Van Diepenbeeck designed more than fifty title pages and book illustrations between the late 1630s and his death in 1675. Steadman points out that the artist's major period of activity designing book illustrations began after he had been expelled from the painter's guild and after the death of Rubens in 1640. Rubens had himself designed quite a few engraved book title pages, achieving a new standard in the art. He had transformed the primarily decorative title into a compact and rich visual synopsis of the contents of a book. Antwerp at this time was one of the most active publishing centers in Europe, and van Diepenbeeck had a ready market for his prints, which were perhaps inevitably strongly influenced by Rubens's designs. Most of these were after drawings and designs specifically intended for publishers rather than reproductions after van Diepenbeeck’s paintings (Diels 2009, 62). Since he did not seek out publishers to reproduce his oeuvre, Diepenbeeck likely turned to print designs as simply providing more income (Diels 2009, 88). Only one signed etching executed by the artist has survived of a peasant and donkey (Diels 2009, 202).

The iconography of this drawing relates to the history and laws of Flanders, which appears personified as the central figure, unifying earlier common law on the left and the figure of Justice with her sword on the right (assisted by a flying putto holding a plumb bob, a further symbol of Justice). The putto at the left is shown applying himself diligently to a grindstone, with a banner reading "Dark and murky becomes light and clear." The large basket behind the main figures contains numerous tools and symbols of craftsmen's trades.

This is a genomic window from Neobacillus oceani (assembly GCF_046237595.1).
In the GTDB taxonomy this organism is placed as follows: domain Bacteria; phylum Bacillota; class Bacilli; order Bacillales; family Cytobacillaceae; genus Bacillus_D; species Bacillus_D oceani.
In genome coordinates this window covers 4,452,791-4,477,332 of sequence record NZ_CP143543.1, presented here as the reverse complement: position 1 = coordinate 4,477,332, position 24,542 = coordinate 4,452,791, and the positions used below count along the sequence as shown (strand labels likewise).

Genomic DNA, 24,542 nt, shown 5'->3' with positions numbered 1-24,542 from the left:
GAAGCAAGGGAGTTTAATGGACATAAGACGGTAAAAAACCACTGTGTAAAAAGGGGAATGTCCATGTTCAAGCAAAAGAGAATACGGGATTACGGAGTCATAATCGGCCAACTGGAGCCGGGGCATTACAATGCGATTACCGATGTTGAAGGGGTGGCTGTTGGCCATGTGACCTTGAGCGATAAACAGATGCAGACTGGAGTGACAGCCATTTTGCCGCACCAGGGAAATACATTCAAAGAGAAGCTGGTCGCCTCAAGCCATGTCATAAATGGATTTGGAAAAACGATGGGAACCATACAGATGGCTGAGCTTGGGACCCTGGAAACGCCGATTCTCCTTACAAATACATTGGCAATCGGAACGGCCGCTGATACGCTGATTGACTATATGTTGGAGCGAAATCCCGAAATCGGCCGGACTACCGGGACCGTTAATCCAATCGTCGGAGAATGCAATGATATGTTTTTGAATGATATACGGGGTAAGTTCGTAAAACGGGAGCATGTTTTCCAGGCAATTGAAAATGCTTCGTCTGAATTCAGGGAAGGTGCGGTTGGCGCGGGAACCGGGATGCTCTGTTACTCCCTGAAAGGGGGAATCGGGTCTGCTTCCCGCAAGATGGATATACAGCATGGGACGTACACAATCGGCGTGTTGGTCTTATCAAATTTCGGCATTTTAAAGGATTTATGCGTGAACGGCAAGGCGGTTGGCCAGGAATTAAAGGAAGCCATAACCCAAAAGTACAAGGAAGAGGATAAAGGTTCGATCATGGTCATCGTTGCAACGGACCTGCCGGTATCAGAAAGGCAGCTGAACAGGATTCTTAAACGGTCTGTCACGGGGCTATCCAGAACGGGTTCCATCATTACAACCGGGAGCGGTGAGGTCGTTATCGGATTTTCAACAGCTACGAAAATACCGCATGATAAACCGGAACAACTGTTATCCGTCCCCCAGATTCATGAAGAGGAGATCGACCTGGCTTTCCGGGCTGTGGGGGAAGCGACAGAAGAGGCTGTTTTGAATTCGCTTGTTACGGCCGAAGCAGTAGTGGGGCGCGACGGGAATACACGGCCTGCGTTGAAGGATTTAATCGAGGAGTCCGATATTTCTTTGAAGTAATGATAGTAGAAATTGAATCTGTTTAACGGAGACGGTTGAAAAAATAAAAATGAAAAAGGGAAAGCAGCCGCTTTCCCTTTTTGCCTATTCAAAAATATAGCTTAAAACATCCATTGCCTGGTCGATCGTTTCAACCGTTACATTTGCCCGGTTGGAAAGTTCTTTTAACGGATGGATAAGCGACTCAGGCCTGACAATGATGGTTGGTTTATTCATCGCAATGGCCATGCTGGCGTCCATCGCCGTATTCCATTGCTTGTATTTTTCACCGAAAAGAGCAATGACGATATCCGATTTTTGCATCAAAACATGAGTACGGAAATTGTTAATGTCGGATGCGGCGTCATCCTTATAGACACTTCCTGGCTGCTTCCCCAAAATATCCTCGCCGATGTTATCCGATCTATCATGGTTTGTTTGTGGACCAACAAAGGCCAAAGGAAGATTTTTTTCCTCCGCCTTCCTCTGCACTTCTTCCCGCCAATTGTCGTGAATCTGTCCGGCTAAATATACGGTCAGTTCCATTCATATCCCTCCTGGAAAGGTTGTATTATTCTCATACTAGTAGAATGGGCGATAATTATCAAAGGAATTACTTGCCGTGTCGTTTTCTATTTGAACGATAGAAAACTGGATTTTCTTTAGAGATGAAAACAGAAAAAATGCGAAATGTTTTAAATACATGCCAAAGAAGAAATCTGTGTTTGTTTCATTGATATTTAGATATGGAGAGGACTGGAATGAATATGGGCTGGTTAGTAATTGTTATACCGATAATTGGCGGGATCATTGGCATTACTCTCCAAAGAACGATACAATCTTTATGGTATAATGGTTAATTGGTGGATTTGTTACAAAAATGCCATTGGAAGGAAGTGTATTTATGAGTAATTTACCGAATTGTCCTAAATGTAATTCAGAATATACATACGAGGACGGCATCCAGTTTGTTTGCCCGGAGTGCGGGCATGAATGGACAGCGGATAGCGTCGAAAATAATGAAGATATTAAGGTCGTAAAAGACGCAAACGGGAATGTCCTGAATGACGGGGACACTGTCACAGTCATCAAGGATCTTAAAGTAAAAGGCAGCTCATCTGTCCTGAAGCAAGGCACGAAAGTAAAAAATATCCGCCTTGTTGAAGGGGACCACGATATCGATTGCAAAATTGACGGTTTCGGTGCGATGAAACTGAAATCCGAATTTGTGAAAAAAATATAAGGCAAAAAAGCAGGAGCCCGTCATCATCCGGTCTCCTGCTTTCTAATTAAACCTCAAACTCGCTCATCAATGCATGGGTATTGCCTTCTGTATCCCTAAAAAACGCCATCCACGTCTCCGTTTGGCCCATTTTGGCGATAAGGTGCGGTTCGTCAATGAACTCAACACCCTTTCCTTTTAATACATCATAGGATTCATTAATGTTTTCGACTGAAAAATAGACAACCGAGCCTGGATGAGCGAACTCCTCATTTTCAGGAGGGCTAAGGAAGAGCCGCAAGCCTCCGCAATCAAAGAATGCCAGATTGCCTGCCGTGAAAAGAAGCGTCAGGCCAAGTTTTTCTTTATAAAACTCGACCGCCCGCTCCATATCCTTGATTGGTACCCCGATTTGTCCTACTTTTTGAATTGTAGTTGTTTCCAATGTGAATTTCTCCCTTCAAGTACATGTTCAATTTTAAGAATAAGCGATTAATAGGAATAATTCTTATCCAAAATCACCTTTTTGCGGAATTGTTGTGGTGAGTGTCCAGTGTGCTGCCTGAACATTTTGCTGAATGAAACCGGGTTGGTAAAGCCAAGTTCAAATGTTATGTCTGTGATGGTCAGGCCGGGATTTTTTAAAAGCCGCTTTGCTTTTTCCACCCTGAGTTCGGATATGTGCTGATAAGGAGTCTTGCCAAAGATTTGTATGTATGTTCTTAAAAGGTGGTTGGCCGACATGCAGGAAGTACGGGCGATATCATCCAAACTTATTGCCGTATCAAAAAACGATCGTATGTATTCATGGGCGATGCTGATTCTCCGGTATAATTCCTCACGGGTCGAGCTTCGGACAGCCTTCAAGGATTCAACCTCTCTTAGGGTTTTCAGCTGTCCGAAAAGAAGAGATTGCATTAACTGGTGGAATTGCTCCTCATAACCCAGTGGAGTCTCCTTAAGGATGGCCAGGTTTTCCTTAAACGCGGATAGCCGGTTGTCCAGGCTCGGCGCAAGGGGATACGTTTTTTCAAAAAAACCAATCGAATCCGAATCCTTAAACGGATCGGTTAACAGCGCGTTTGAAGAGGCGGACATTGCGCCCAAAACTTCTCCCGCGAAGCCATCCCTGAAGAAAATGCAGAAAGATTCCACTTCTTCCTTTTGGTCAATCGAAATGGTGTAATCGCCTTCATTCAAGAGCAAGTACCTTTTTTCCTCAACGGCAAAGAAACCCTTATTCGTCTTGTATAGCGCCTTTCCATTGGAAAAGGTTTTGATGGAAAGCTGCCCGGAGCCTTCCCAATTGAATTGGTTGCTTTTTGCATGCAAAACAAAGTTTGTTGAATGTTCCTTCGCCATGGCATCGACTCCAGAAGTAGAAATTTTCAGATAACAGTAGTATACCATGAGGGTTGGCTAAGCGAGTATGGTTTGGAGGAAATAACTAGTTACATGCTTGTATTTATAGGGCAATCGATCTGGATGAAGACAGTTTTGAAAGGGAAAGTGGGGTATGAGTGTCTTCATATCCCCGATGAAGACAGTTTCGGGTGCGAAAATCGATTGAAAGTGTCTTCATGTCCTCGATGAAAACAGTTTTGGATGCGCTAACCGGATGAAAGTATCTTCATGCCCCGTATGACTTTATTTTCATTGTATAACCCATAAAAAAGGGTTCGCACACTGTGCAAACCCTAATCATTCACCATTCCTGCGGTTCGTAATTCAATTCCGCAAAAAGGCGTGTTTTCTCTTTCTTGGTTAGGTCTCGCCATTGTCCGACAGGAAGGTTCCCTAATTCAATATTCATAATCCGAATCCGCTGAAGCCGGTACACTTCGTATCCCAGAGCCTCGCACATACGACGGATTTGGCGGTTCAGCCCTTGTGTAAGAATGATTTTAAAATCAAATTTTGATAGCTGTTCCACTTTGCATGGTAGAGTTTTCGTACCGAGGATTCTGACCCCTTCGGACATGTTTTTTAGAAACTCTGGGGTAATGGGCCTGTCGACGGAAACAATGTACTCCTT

The Bowdoin title design contains several elements used in previous titles by Rubens and others of his school: the platform upon which the figures stand, which serves as the tablet for the title; the unifying element of the sculptural niche behind the figures; the complex iconography; and the central group of three figures joined together. The latter group is reminiscent of Rubens's design for S. Pietrasanta, De Symbolis Heroicis, Antwerp, 1634.

At least seven other drawings by van Diepenbeeck for book titles have been located by Steadman in Moscow, Frankfurt, Vienna, Berlin, Darmstadt, Leningrad, and London (Courtauld Institute). In addition, the Metropolitan Museum of Art recently acquired a title design (formerly in the Mariette Collection) showing St. Paul dictating. The Metropolitan drawing was evidently never engraved. These title designs serve as datable guides to the evolution of his draughtsmanship. The Bowdoin drawing was done at the very end of his career and is more sculpturally finished than earlier designs, but his strong outlines and characteristic putti are evident. In an unpublished article written about 1956, Ludwig Burchard praised van Diepenbeeck's book designs for their spirit and variety, worthy of the best Italian illustrators.

David P. Becker (edited by Sarah Cantor)


References:

Diels, Ann. The Shadow of Rubens: Print Publishing in 17th-century Antwerp. Prints by the history painters Abraham van Diepenbeeck, Cornelis Schut, and Erasmus Quellinus II. Translated by Irene Shaudies and Michael Hoyle. Turnhout, Belgium: Brepols, 2009.

Commentary credited to David P. Becker (or not otherwise captioned) appeared in his catalogue Old Master Drawings at Bowdoin College (Brunswick: Bowdoin College Museum of Art, 1985).